After two defeats, Pyeongchang celebrates

July, 6, 2011
7/06/11
12:42
PM ET


PYEONGCHANG, South Korea -- Hundreds of South Koreans gathered at a giant ski jump in Pyeongchang to celebrate the remote alpine town receiving the 2018 Winter Olympics on Thursday.

The decision in a vote by the IOC brought a roar of delight, leaps of excitement, hugs, screams and some tears of joy from the crowd in front of a giant television screen at a stadium attached to the 100-meter-tall ski jump, one of the venues Pyeongchang plans to use in 2018.

The town of 47,000 near South Korea's east coast was the favorite to win the vote, after being narrowly defeated by Vancouver and Sochi in its two previous attempts to host a Winter Olympics.

"This is indescribably joyous," said Lim Myeong-rae, a 53-year-old who recalled riding wooden skis on a Pyeongchang hill in his childhood. "The two previous defeats no longer feel bitter in my heart. There is nothing more I want in my life now."

In Pyeongchang, almost every major South Korean broadcasting station set up a booth to broadcast the announcement live, and busloads of people arranged themselves in neat rows in the stadium, waving flags and singing songs with hopeful messages.
[+] EnlargeSouth Korea
Jung Yeon-Je/AFP/Getty ImagesSouth Koreans celebrate after after obtaining a first-round majority in the vote to host the 2018 Winter Olympics.
Their hopes were answered when International Olympic Committee President Jacques Rogge announced Pyeongchang's bid beat European rivals Munich and Annecy.

"A dream has come true," said Lee Hee-koo, a 65-year-old retired social worker who lives in another city in Gangwon Province where Pyeongchang is located. "Gangwon people could not have done this alone. This was possible because we had the support of the entire nation."

South Korean President Lee Myung-bak, speaking right after the announcement, called it a victory for all South Koreans, presidential spokesman Park Jeong-ha told Yonhap News Agency.

"I feel like I can fly," Lee Bom, a 15-year-old girl who attends a middle school in a neighboring town. "We kept pushing despite the failures. I'm proud of that. I look forward to watching the games when I'm a grown up."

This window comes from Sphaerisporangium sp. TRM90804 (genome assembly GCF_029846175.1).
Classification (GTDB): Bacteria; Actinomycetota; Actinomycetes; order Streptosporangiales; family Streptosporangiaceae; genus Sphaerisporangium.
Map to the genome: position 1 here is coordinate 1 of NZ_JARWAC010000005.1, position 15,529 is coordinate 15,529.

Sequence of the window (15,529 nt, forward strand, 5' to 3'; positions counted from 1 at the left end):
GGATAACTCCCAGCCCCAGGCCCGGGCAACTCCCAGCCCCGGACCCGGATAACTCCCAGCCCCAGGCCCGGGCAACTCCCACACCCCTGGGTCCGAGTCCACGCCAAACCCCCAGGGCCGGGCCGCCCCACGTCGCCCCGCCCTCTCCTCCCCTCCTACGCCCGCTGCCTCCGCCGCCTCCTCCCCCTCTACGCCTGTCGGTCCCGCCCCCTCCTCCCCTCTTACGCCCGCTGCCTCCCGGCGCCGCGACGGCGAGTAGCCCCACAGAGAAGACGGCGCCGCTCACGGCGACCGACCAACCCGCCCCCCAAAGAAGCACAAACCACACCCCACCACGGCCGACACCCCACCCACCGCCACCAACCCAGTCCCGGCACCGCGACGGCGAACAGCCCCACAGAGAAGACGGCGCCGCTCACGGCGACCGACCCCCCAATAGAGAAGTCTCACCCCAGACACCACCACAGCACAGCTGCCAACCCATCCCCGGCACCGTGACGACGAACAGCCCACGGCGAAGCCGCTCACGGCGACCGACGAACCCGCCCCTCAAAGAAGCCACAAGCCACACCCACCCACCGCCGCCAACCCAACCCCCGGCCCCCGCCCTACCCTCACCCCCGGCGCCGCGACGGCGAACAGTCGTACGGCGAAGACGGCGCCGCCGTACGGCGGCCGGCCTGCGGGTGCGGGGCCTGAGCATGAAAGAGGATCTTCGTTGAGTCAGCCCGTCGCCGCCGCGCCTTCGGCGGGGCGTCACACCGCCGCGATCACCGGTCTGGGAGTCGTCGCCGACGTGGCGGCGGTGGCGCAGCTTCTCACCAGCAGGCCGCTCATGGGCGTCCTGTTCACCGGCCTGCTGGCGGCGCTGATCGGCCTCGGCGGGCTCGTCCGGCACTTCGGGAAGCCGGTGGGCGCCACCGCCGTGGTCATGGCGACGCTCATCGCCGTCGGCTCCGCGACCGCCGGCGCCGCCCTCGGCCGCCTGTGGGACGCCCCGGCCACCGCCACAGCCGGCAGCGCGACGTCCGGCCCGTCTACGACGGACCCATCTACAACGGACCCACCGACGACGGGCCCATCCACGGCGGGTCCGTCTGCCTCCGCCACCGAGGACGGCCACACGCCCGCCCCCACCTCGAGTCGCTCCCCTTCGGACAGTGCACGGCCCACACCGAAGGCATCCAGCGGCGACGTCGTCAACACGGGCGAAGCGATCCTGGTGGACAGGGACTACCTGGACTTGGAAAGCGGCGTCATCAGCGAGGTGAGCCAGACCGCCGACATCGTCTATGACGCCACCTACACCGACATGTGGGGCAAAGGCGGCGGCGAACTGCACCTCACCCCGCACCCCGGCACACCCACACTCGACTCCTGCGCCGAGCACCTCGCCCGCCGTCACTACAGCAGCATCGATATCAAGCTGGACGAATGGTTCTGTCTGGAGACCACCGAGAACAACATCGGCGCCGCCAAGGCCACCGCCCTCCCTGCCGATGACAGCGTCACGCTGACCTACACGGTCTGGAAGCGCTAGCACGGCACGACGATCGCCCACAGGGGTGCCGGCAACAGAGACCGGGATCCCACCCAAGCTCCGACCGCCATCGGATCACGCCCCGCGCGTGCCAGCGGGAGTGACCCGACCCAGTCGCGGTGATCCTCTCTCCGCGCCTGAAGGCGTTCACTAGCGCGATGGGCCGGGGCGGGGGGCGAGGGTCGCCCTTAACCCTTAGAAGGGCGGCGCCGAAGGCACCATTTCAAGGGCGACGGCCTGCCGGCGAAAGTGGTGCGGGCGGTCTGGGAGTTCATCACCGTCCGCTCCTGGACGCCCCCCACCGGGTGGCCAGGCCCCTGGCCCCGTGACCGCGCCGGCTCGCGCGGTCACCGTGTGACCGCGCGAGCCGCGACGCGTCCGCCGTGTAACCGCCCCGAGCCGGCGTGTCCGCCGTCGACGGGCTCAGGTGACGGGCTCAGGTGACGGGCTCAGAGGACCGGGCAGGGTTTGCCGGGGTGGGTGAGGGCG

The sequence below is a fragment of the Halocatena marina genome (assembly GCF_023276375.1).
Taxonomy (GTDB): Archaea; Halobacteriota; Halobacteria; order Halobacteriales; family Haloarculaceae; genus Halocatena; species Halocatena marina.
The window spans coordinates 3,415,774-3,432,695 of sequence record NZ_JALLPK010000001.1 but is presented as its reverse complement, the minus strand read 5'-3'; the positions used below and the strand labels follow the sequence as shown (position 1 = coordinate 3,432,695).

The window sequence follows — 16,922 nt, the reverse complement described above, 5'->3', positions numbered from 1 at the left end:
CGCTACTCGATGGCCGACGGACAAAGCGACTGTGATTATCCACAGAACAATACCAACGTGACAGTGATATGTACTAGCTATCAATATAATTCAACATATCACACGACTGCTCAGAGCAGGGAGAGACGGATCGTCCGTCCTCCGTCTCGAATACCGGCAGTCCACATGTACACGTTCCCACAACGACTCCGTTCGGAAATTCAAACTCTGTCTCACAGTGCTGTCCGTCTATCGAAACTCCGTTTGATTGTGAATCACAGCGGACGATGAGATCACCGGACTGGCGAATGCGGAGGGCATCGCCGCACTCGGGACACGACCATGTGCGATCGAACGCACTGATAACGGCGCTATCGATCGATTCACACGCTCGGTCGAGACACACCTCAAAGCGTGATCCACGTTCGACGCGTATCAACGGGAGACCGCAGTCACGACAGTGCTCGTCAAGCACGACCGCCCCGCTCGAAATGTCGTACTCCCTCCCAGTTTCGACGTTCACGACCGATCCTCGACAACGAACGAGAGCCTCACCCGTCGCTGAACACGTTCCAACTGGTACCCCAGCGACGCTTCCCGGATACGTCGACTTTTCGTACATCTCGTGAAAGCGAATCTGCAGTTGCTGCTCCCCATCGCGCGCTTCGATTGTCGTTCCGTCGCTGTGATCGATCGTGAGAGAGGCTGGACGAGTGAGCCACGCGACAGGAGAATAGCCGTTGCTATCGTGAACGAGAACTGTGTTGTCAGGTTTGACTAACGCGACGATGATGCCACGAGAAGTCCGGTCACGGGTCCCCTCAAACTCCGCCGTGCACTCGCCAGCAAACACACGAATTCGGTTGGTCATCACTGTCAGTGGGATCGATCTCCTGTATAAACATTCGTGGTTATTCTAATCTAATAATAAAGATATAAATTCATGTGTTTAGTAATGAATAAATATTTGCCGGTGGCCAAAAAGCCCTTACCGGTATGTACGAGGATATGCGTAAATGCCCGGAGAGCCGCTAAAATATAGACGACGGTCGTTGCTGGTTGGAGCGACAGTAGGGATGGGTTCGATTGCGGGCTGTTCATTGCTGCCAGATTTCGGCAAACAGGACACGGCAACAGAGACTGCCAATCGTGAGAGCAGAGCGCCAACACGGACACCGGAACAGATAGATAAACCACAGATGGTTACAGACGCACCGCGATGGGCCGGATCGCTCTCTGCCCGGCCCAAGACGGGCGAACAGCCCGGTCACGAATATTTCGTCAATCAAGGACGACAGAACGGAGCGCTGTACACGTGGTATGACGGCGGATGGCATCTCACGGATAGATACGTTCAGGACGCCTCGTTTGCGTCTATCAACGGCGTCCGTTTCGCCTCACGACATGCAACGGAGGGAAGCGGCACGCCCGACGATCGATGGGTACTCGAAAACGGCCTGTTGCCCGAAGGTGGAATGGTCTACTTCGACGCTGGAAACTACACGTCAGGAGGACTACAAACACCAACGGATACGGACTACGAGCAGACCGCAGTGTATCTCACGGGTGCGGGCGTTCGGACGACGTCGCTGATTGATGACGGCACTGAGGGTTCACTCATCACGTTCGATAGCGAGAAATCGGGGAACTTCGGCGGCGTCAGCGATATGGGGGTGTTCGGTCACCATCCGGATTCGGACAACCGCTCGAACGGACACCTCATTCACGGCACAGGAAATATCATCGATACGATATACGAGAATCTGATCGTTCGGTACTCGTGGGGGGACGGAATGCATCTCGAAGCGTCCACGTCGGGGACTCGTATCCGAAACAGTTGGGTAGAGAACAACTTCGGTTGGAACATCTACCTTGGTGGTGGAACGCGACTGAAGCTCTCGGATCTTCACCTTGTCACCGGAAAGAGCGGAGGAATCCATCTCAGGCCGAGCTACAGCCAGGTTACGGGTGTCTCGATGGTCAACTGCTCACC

Located 110 miles east of Seoul, Pyeongchang had a positive technical report from the IOC's evaluation commission and impressive levels of support. The country has a growing status in winter sports and an attractive position in the fast-growing region of East Asia.

The IOC technical report released in May praised Pyeongchang's compactness. All venues are within 30 minutes drive of each other. The $1.5 billion Alpensia resort would host the Alpine events, the main village and press and broadcast center. A second, smaller coastal hub comprising five venues -- including figure skating -- will be a 20-minute drive down the mountain in Gangneung, a city of 300,000.

By 2017, a high-speed rail line will link Seoul to Pyeongchang in 50 minutes, and is expected to carry the bulk of Olympic visitors.

A new highway will reduce the driving time from 2½ to less than 2 hours from the capital, home to many of the weekend skiers who accounted for the bulk of the 1.85 million visitors to the area last season.

Cha Jeong-min, a 26-year-old elementary school teacher, said she's sure North Korea will rejoice along with the South.

"I believe North and South Korea will be united in the Olympic spirit and stay away from tension at least for the time we're holding the Olympics," she said.

Tension between the rivals remains high along the heavily armed border after the North bombarded a western South Korean island and killed four people, including two civilians, last year.

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